## Unique-solution puzzles that cannot be solved with logic

Advanced methods and approaches for solving Sudoku puzzles
That is my experience solving the Times puzzles. In principal at least, I work by saying that every cell can take all values and then eliminating possibilities until I am left with the unique solution. There is never a need to undo an elimination.

There are puzzles which do have a unique solution but have not (yet?) yielded to logic that does not backtrack. For example

Code: Select all
`*2*|***|5**      721|436|598**9|7**|***      639|758|241***|**1|*3*      548|291|736---+---+---      ---+---+---4**|*7*|**9      412|375|6893**|*2*|**7  =>  396|824|1578**|*6*|**4      857|169|324---+---+---      ---+---+---*6*|9**|***      163|982|475***|**3|8**      974|513|862**5|***|*1*      285|647|913`

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Pete Forman
petef

Posts: 30
Joined: 17 May 2005

### Is it me?

Or is the Times Fiendish getting easier? - this week the worst it could do was a couple of hidden pairs - or wasn't I looking? and the Excel helper at
www.brightonandhove.org/sudoku/solver5c.xls did it in just two iterations.

stuartn
www.brightonandhove.org
stuartn

Posts: 211
Joined: 18 June 2005

Petef,

I’m new to all this... I found the Sudoku puzzles in the Washington Post last week, and I was instantly hooked! The puzzles I’ve seen in the paper so far have been fairly easy (I’ve missed a couple of the daily papers, but what I’ve gotten so far, I do in pen...), so naturally I was intrigued by the puzzle you showed above. I’ve been playing around with it – it’s the first time I’ve actually used the ‘pencilmark’ system – and I haven’t been able to fill in a single unit yet, though I have some down to two candidates.

I don’t have a program (yet) that can apply filters, so looking for a swordfish pattern is extremely tedious (checking for x-wings by hand was bad enough!). Would you tell me whether you checked for swordfish at this opening stage of the puzzle, and if so, whether you found any? If you did, please don’t tell me what they are. I just want to know if that is the first step to get a square filled in from the opening setup.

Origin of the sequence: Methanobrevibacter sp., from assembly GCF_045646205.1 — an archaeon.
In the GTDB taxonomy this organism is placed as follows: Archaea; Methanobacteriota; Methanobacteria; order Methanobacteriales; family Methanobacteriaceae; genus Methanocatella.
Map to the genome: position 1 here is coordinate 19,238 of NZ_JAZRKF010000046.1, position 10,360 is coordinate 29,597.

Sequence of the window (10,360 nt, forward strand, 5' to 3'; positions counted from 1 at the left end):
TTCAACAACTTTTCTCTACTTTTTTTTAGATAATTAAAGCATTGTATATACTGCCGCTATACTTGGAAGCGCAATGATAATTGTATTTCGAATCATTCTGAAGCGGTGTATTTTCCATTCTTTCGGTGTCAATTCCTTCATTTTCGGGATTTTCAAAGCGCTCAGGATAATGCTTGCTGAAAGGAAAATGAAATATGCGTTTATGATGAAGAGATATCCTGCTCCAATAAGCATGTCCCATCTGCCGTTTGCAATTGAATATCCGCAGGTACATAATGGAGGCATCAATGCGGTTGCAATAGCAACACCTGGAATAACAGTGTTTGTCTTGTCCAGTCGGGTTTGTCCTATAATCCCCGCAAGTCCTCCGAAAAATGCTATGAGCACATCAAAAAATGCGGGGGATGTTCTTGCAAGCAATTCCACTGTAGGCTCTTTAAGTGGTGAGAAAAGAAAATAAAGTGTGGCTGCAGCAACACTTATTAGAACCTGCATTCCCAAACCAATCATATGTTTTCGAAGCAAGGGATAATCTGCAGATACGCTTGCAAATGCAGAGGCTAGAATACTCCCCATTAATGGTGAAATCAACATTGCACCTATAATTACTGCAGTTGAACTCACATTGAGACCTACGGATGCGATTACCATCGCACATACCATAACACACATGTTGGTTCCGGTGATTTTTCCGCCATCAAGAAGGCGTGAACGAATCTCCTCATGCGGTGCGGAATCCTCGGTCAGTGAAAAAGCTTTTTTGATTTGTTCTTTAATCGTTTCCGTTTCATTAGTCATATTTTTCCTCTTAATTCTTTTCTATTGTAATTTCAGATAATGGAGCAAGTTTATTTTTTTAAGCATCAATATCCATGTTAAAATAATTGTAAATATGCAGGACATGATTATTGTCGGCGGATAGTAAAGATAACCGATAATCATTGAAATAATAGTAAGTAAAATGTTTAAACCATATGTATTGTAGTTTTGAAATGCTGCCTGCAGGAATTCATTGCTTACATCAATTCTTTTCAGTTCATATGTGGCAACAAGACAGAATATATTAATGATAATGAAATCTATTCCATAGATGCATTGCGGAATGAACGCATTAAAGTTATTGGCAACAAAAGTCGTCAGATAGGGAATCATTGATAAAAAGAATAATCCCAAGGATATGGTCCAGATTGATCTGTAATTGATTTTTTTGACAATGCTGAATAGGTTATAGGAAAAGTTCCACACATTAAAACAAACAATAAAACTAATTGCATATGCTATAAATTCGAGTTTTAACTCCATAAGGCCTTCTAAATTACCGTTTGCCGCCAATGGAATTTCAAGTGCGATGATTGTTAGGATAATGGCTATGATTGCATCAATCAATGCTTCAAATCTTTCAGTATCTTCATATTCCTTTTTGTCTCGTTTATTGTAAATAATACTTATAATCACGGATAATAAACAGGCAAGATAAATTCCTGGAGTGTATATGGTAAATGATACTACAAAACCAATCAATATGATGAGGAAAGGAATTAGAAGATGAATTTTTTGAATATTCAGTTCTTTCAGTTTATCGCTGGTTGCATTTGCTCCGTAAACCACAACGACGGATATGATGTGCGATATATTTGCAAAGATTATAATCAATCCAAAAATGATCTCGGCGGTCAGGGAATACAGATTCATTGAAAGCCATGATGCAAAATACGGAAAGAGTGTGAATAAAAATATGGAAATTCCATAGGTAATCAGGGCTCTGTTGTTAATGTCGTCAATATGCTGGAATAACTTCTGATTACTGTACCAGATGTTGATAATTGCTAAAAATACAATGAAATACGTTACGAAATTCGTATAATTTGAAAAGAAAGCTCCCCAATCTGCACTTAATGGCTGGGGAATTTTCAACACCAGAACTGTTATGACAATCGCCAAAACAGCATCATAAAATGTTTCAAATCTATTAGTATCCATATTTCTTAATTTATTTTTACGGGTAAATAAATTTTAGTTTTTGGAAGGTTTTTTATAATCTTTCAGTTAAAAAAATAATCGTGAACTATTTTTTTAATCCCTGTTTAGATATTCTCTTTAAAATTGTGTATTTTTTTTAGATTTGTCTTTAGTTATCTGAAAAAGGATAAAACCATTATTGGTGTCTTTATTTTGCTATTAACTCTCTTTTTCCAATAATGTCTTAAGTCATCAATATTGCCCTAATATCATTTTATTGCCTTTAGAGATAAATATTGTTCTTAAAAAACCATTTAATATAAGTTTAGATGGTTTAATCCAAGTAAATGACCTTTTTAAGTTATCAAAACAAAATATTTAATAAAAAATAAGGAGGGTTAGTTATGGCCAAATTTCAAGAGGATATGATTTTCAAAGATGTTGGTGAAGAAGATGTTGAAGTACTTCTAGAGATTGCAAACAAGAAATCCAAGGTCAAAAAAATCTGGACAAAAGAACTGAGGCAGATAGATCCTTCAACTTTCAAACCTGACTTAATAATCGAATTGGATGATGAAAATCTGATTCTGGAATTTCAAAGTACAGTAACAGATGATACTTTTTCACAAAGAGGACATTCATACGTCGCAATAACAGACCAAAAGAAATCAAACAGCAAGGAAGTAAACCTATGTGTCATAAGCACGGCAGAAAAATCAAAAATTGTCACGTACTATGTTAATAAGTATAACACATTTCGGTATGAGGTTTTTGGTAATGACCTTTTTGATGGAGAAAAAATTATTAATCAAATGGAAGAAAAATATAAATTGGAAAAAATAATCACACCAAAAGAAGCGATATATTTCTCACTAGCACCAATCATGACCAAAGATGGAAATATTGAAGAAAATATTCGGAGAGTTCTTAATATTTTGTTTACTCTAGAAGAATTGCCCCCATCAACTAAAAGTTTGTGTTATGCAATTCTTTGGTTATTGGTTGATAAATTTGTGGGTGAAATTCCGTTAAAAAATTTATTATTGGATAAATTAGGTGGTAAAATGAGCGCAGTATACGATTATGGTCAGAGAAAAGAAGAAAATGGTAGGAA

If there was no swordfish, was there some other logical strategy (not including proof by contradiction) that was helpful at this stage? Or did you have to go to proof by contradiction at the outset?
Observer2

Posts: 2
Joined: 11 July 2005

The puzzle can be reduced by looking for naked and hidden pairs, and candidate restrictions. The swordfish technique does not need to be applied to reach this point.

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` {167}   2       {13478} | {468}   {3489}  {468}   | 5       {79}    {168} {156}   {138}   9       | 7       {358}   {2568}  | {246}   {246}   {1268} {567}   {478}   {478}   | {24568} {4589}  1       | {79}    3       {268}-------------------------+-------------------------+------------------------- 4       {15}    {126}   | {13}    7       {58}    | {1236}  {2568}  9 3       {59}    {16}    | {458}   2       {4589}  | {16}    {58}    7 8       {1579}  {127}   | {13}    6       {59}    | {123}   {25}    4-------------------------+-------------------------+------------------------- {127}   6       {38}    | 9       {1458}  {24578} | {247}   {247}   {235} {1279}  {147}   {147}   | {256}   {15}    3       | 8       {2679}  {256} {279}   {38}    5       | {2468}  {48}    {24678} | {24679} 1       {236}`

At this point, I am stuck. Forcing chains might offer a solution. Note that the puzzle can be solved easily if a guess is made by placing a 5 at r8c4 -- highlight the text to reveal the clue.
Last edited by scrose on Thu Jul 28, 2005 10:50 am, edited 1 time in total.
scrose

Posts: 322
Joined: 31 May 2005

### 4's

Scrose - I'm being dense here - or perhaps it's the weekend - but what stops R2C2 from having 4 as a candidate?

S
stuartn

Posts: 211
Joined: 18 June 2005

1. There is a hidden pair of candidates 7 and 9 in box 3. Therefore the candidate 2, 4's, 6's, and 8 can be eliminated from the cells r1c8 and r3c7.
2. All of the candidate 4's in box 3 are located in row 2. Therefore all other candidate 4's in row 2 (r2c2, r2c5, and r2c6) can be eliminated.
scrose

Posts: 322
Joined: 31 May 2005

scrose wrote:highlight the text to reveal the clue.

Heh, have you been reading US military reports?